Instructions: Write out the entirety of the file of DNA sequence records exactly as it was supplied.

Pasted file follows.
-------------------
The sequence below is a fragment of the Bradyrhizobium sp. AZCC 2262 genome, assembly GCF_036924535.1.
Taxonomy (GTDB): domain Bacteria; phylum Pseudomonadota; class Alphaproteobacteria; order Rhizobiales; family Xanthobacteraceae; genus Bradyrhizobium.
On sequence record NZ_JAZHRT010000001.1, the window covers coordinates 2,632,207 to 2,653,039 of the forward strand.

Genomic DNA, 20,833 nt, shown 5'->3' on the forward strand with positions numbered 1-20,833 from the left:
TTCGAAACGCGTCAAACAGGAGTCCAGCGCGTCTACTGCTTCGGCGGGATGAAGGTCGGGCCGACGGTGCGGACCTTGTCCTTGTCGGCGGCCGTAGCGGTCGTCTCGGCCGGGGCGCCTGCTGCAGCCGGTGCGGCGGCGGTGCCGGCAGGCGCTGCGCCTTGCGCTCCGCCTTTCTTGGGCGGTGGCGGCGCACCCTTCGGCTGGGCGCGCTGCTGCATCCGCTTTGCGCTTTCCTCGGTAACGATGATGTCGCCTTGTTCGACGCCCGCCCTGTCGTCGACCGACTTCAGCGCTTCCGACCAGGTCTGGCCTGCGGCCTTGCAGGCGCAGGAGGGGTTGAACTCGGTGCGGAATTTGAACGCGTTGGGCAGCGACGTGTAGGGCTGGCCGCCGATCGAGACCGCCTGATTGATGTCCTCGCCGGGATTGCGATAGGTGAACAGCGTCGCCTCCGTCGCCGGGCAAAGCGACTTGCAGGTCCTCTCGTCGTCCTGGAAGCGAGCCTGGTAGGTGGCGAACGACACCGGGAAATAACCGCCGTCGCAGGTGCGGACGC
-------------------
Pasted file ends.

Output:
The sequence below is a fragment of the Bradyrhizobium sp. AZCC 2262 genome, assembly GCF_036924535.1.
Taxonomy (GTDB): domain Bacteria; phylum Pseudomonadota; class Alphaproteobacteria; order Rhizobiales; family Xanthobacteraceae; genus Bradyrhizobium.
On sequence record NZ_JAZHRT010000001.1, the window covers coordinates 2,632,207 to 2,653,039 of the forward strand.

Genomic DNA, 20,833 nt, shown 5'->3' on the forward strand with positions numbered 1-20,833 from the left:
TTCGAAACGCGTCAAACAGGAGTCCAGCGCGTCTACTGCTTCGGCGGGATGAAGGTCGGGCCGACGGTGCGGACCTTGTCCTTGTCGGCGGCCGTAGCGGTCGTCTCGGCCGGGGCGCCTGCTGCAGCCGGTGCGGCGGCGGTGCCGGCAGGCGCTGCGCCTTGCGCTCCGCCTTTCTTGGGCGGTGGCGGCGCACCCTTCGGCTGGGCGCGCTGCTGCATCCGCTTTGCGCTTTCCTCGGTAACGATGATGTCGCCTTGTTCGACGCCCGCCCTGTCGTCGACCGACTTCAGCGCTTCCGACCAGGTCTGGCCTGCGGCCTTGCAGGCGCAGGAGGGGTTGAACTCGGTGCGGAATTTGAACGCGTTGGGCAGCGACGTGTAGGGCTGGCCGCCGATCGAGACCGCCTGATTGATGTCCTCGCCGGGATTGCGATAGGTGAACAGCGTCGCCTCCGTCGCCGGGCAAAGCGACTTGCAGGTCCTCTCGTCGTCCTGGAAGCGAGCCTGGTAGGTGGCGAACGACACCGGGAAATAACCGCCGTCGCAGGTGCGGACGC